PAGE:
Gray-haired men—men in the pride of manhood—beardless boys…mutilated in every imaginable way, lying on the floor…so close together that it was almost impossible to walk without stepping on them…. O, if the authors of this cruel and unnatural war could but see what I saw there, they would try and put a stop to it!
—Kate Cumming (Cumming 1998, 14)
Historians consider Kate Cumming’s Civil War diary to be one of the best and most thorough personal accounts of work within the Confederate hospital service. Cumming, a young, middle-class white woman from Mobile, Alabama, began her diary in April 1862, when she first volunteered to nurse the wounded and sick soldiers of the Confederate army of Tennessee. She completed it more than three years later in May 1865, weeks after the Confederate surrender. Her journal contains a wealth of detail concerning the day-to-day operation of Confederate military hospitals. As a hospital matron from the fall of 1862, Cumming directed all hospital domestic affairs and closely attended to the physical and emotional needs of individual soldiers. Unlike many Northern and Southern women NURSES, she declared that her relationships with the male hospital staff were positive. Although she encountered surgeons who believed women had no place in the military hospital, she worked with many who valued the hard work she and her female colleagues performed.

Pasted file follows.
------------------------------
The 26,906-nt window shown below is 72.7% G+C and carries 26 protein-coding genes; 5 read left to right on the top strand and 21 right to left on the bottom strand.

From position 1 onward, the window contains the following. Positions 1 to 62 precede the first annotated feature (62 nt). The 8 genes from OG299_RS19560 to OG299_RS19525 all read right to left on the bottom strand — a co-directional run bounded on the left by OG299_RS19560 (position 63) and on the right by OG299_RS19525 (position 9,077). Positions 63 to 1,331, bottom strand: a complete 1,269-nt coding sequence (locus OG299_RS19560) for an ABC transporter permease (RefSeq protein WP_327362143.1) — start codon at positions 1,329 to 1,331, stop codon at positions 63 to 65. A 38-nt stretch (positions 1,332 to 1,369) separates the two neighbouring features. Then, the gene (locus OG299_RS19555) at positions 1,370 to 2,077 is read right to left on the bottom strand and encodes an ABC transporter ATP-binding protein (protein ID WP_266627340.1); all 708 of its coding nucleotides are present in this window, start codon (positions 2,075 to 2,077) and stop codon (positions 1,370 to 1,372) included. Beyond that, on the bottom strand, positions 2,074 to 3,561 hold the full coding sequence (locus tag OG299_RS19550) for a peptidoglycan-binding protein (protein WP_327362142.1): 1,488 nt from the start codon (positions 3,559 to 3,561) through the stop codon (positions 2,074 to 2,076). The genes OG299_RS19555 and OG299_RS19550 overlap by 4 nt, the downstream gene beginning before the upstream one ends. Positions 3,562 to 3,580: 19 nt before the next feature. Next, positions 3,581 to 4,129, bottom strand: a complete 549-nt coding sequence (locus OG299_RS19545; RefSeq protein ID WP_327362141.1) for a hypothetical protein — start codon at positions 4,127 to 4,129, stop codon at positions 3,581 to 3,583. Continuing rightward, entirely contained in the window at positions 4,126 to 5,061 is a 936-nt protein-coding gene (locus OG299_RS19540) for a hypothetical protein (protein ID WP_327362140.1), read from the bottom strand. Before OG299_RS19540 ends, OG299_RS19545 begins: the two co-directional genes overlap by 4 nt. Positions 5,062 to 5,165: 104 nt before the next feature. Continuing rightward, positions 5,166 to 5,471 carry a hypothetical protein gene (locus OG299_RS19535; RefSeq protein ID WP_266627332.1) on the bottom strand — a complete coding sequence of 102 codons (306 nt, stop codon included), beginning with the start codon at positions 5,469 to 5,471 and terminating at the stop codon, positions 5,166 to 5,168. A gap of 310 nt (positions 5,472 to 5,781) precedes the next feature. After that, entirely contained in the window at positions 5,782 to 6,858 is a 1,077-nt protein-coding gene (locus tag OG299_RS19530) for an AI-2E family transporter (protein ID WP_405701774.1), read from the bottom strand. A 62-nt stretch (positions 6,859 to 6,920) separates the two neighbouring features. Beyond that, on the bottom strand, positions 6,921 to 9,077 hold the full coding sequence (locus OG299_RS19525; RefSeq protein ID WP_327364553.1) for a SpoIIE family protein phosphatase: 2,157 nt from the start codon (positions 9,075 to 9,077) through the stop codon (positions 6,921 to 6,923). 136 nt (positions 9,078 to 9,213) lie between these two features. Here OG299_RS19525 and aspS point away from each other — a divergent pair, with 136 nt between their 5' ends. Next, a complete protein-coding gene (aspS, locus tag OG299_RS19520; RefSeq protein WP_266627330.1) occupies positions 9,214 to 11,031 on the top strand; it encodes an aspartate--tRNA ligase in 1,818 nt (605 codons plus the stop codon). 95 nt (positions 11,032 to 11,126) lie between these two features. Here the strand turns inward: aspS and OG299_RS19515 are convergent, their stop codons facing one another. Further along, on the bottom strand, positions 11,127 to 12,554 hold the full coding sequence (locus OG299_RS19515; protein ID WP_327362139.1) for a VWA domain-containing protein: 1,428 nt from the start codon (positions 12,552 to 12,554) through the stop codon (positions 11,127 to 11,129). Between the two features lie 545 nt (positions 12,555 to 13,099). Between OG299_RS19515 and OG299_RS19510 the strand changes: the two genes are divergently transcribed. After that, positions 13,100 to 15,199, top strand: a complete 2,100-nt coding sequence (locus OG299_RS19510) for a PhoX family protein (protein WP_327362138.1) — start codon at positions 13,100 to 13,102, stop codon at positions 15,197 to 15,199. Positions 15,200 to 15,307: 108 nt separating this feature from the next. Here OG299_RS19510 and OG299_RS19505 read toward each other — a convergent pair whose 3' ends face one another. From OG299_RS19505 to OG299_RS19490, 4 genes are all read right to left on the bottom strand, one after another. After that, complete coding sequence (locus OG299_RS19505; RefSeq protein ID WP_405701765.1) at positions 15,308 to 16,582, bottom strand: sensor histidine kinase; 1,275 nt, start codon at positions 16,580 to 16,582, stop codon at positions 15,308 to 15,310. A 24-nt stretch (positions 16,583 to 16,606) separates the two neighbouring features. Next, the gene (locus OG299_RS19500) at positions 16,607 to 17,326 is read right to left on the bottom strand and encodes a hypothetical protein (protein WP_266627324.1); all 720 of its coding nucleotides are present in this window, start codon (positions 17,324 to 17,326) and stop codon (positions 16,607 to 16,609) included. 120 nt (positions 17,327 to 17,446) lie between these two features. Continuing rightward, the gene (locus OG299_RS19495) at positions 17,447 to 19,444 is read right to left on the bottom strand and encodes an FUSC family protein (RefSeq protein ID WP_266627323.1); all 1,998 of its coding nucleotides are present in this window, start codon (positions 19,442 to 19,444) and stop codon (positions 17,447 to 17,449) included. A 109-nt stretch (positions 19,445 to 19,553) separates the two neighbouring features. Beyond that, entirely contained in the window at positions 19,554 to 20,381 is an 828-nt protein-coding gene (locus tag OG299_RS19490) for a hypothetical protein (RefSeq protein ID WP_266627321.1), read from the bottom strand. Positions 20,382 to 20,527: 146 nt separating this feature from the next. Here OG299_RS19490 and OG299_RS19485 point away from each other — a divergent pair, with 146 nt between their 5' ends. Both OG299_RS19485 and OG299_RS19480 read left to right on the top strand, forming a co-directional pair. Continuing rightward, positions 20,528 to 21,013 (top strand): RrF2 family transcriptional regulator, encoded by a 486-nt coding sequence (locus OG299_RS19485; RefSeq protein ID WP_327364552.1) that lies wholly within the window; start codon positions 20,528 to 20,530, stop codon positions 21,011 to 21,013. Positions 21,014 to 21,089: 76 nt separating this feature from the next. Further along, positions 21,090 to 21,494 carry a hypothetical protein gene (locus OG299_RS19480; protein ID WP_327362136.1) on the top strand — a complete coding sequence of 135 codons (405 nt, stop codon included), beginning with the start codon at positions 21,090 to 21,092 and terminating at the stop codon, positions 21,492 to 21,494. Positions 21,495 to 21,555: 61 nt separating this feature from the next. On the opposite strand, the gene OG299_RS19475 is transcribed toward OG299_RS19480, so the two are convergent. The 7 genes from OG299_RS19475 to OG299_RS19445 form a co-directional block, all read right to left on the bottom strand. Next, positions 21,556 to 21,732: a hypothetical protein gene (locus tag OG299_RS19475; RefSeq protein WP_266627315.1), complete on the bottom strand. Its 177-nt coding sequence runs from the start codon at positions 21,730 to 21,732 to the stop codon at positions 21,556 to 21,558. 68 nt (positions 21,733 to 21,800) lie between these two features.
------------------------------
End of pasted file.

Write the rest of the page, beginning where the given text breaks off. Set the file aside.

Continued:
The precise year of Kate Cumming’s birth in Edinburgh, Scotland, is not known. When she was a young child, her parents emigrated with their four children to Montreal, Canada, before making their permanent home in Mobile, Alabama. Cumming was raised in a prosperous, middle-class environment, though not much is known of the details of her schooling and upbringing.
In the early spring of 1862, Cumming learned that a local minister was urging women to leave their homes to nurse wounded Confederate soldiers. When she broached the subject with her family, her father and brothers-in-law concurred that nursing was not a respectable undertaking for a woman and she must remain at home. Cumming, inspired by Florence